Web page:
July 13, 2011


As we prepare to PCS (from Ft. Leonard Wood to Ft. Lewis) in a matter of two short weeks, I find myself once again reflecting on the idea of Home. Part of me really loves the chance we have with the Army to experience so many different parts of America as we move from duty station to duty station. Then there is the romantic and sentimental and homesick side of me who longs for a single house that our children will look back on fondly as Home.

Oh, that idea of Home...my parents have lived in their current, two-story, red brick, track house for over fifteen years. It is also where I spent my adolescent years from 7th grade on, and like I've talked about before, I have many many happy memories spent at home there with my family. But, if you ask any of my siblings or either of my parents about Home, they will fondly tell you about a much different house. We will get teary-eyed as we laugh and recant stories of an eighty year old farm house my parents rented for less than $400 a month. We will talk about surviving Texas summers with nothing but a single window unit. We will talk about the attic room that my sister and I shared. We will talk about old pick up truck beds full of cotton seed we would play in. We will talk of trapping a rat in the bathroom. We will tell stories of running out of propane for our heaters and sleeping all huddled together in the kitchen some winter nights. We will talk of our gravel driveway and cutting our own Christmas tree. We will talk of Gilbert, our old farmer of a landlord. There will be stories full of rubber boots, cows, linoleum flooring, hay bales, and that old farm house. We will laugh about the single, tiny bathroom all six of us shared for those four years. Yes, it was only four years of my life, so how did that old house work its way into my soul so deeply?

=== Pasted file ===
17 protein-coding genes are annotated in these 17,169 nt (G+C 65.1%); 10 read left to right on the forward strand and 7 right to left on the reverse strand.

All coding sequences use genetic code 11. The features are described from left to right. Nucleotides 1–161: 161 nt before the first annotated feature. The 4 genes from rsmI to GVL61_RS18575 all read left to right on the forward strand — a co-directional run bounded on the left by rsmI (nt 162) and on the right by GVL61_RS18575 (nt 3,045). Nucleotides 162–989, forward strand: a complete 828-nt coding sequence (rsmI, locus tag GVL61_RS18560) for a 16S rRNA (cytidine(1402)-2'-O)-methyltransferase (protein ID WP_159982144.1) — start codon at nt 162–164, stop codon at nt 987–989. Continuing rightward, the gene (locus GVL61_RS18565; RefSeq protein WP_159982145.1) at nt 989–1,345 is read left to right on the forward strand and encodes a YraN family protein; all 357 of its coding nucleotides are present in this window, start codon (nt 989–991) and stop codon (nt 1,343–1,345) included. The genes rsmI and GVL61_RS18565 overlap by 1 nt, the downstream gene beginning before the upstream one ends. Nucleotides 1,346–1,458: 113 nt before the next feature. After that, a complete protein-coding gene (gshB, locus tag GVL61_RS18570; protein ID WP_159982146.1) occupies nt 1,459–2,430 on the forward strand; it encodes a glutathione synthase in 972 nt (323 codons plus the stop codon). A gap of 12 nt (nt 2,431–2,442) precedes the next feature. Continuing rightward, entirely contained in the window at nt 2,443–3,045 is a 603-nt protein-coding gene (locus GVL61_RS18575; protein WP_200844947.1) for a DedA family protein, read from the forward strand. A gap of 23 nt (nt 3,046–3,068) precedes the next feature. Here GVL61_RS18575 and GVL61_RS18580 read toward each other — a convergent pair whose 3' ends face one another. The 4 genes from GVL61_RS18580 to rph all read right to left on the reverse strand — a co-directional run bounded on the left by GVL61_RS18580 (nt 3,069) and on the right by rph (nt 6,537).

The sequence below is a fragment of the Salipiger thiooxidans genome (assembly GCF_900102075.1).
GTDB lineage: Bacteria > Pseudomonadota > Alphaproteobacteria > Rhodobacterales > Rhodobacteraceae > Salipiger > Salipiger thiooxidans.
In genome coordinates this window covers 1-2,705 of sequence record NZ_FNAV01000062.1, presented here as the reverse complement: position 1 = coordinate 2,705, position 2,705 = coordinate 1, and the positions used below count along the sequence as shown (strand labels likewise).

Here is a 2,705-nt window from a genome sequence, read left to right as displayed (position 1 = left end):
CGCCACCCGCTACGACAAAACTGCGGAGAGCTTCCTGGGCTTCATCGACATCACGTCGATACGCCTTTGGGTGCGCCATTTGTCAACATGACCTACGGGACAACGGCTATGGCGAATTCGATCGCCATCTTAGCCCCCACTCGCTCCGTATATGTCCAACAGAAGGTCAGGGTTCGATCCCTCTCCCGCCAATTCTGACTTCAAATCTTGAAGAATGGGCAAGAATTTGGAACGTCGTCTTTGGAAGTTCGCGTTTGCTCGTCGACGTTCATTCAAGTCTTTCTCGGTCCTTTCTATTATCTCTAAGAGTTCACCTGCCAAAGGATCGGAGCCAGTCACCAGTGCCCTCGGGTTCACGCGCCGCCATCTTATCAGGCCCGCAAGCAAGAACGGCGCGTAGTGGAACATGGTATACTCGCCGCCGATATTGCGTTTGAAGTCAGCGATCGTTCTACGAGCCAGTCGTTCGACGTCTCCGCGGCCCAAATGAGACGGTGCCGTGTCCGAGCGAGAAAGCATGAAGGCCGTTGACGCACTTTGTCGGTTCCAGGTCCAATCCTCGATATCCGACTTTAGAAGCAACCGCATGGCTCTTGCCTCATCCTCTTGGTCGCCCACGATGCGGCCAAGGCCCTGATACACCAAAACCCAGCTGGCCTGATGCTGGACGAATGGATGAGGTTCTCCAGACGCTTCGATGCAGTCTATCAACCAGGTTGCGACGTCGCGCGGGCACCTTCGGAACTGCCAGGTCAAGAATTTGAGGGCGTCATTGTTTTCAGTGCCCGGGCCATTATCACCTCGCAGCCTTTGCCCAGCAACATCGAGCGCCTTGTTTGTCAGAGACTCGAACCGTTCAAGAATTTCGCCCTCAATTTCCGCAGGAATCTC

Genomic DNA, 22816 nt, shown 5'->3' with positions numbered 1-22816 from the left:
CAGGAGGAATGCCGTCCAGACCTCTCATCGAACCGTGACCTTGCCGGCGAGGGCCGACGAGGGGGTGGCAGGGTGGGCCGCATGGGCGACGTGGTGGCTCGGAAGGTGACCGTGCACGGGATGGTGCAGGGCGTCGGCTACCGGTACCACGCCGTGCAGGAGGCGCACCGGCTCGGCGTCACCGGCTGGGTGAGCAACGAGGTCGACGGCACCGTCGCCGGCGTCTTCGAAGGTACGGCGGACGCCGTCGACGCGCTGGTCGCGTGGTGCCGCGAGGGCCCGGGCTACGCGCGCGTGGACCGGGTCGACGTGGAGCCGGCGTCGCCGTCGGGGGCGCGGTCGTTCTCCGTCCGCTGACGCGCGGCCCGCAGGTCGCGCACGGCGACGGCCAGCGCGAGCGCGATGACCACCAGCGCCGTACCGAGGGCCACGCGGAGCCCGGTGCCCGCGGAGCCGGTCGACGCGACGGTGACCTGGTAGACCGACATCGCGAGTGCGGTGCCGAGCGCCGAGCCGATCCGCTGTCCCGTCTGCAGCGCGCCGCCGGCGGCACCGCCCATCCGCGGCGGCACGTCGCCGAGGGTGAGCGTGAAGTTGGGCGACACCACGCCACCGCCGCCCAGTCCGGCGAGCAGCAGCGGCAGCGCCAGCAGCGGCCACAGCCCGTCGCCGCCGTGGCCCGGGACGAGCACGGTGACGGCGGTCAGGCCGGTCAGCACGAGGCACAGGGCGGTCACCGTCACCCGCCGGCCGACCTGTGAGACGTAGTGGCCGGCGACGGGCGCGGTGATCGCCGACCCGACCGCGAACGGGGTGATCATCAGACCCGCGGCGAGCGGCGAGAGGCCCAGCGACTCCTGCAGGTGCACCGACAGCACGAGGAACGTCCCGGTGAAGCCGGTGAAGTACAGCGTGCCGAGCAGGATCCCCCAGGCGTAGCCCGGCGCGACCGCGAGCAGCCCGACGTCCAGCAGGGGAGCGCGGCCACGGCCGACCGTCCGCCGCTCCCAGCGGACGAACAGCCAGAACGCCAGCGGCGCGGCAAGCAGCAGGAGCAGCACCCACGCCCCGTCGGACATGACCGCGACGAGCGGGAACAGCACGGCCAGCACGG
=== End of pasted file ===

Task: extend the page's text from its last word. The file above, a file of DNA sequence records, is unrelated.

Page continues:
I can not quite describe it, but you know the feeling I'm talking about. Maybe you get it when you visit your grandparents' home or drive through an historical neighborhood. That feeling of beauty, permanence, history, warmth, safety, and yes, Home. It can be found in most buildings that were built before the Second World War because some how the generations and the buildings who came after, lost that connection with America's past and with the surrounding nature we all crave. We became obsessed with bigger, "better," and faster which led to whole suburbs full of massive track houses that no one really cares about. Just look at this 100 year old farmhouse and you'll know what I mean.

picture found here.

We have been searching the internet for rental properties in the Ft. Lewis area for months now just to see what's out there, and again I find myself drawn to anything built before 1940 with a wide front porch, thick base boards, and quaint little nooks. We may not find one close enough to base, big enough for our family, or at the right price, but I am saying a selfish little prayer that we do.

As an Army wife, I know even if we do find that perfect, old Home, it will only be ours for a short time before we are packed up and moved across the country again. Still while we have chosen this nomad lifestyle, I hope throughout the years we can look back on many of the houses we live in and think, yes, that was a Home. I think it is important for children to feel safe and grounded while growing up, so I will continue to thoughtfully and prayerfully search for that perfect Home no matter where the Army moves us. I believe it is that important.

And, at the end of the day, I must remind myself that ultimately (while the Army may say home is where they send you) it is the people in the house that make it a home. My family that is my heart will fill whatever space we live to the brim with happiness and love.

Did you move a lot as a child? Do you move a lot as an adult? What are some things you do to help your children feel at home no matter where you are living? What house do you look back on with the most fondness from your childhood?

Still feeling sentimental? Go read Chapter 4:

1 comment: